I have always associated Chang Chen Yue with the Taike movement. People in Taiwan use the term “Taike” to refer to a kind of Taiwanese pride. It’s associated with rural, working-class  masculinity. Specifically images of betel nuts and flip-flops come to mind. Taike became a pop culture chic in the late 1990s as youth started  to fashion themselves, speaking in Taiwanese Holo dialect, wearing flashy outfits while signifying a rootsy, local identity apart from influences of Japanomania. Also Taike became associated with the Taiwanization movement and the DPP’s political agenda of Taiwanese independence from China.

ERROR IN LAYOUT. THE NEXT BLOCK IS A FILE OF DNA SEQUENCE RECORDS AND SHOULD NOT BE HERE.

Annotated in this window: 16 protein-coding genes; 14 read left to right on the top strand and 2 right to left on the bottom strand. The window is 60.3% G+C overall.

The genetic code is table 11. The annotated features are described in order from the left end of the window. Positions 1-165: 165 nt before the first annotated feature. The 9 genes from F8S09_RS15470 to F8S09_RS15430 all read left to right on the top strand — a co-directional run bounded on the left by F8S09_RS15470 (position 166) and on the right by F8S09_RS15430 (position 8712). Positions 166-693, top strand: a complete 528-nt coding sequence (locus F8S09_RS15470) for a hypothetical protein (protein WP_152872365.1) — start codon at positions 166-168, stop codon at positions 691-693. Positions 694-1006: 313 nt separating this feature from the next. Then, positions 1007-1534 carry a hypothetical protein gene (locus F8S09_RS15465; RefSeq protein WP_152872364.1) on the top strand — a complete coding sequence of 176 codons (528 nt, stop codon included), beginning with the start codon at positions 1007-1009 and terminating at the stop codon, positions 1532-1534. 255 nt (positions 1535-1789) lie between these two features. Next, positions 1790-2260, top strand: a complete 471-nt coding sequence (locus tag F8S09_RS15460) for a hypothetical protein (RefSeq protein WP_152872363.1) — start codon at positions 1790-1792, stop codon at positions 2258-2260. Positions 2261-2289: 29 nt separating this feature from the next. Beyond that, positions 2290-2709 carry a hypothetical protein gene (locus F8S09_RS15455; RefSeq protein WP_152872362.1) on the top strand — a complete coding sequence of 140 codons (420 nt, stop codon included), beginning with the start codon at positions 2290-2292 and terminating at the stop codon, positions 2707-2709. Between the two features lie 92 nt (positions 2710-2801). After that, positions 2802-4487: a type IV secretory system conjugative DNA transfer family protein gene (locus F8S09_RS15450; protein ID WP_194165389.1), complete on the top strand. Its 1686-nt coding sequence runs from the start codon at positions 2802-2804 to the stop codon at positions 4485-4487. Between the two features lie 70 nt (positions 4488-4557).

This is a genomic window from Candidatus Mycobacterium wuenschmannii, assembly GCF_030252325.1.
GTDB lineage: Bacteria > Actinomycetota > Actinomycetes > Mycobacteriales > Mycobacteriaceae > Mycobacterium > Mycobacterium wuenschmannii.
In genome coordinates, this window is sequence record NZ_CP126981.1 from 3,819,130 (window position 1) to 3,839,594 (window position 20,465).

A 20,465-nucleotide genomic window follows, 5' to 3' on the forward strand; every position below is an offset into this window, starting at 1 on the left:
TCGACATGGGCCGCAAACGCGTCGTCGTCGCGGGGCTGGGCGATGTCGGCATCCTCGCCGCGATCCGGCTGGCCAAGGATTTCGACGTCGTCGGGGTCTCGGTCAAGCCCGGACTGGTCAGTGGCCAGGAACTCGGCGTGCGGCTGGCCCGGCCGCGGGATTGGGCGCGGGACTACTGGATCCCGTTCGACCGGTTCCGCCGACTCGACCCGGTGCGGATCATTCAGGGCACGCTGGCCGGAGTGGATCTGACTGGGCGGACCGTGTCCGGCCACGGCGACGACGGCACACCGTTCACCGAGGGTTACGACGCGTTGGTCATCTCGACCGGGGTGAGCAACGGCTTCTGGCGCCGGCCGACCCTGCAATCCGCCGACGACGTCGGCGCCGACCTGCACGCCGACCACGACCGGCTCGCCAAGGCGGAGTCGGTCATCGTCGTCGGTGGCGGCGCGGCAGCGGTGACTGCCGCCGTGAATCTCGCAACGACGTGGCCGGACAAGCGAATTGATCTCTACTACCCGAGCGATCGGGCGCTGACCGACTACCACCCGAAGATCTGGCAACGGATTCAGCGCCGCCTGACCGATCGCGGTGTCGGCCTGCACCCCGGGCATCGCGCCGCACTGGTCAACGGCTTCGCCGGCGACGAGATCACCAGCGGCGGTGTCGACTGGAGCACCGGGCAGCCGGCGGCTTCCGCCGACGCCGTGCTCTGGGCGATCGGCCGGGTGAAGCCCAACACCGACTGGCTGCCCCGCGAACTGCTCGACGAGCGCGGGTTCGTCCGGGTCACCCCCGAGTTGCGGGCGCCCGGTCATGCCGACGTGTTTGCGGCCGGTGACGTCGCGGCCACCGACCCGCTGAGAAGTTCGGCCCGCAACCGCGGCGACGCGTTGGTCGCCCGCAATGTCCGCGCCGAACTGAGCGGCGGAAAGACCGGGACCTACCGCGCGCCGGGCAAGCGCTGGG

Taike as a concept became culturally pronounced around the same time when many punk-inspired musicians and bands emerged in Taiwan, particularly in Taichung, a city known as a political and cultural underdog to Taipei. Taike artists and fans embraced a “local” Taiwanese spirit, apart from Western pop, Mandopop and Jpop. These artists wrote songs mostly in Taiwanese Holo and ushered in a punk, raw aesthetic in performance and recordings. Chang’s song “Ai Di Chu Ti Yen”–characterized by ska rhythm, punk raw vocals, blue notes, Nakashi feel — embodies a kind of roots-y style common among these bands. These artists spread the ethos of “independence” that ambiguously connotes both a political independence from China and a position of independence from mainstream pop music (Mandopop). In addition to Chang Chen Yue, artists labeled as “Taike rock” include Bobby Chen, Wu-Bai, MC HotDog, as well as the now mainstream May Day and Soda Green. These artists were featured on the Taike Rock concert in 2007. The documentary concert video of this concert was put out by Rock Records, which ironically is one of the two major record labels of popular music in Taiwan.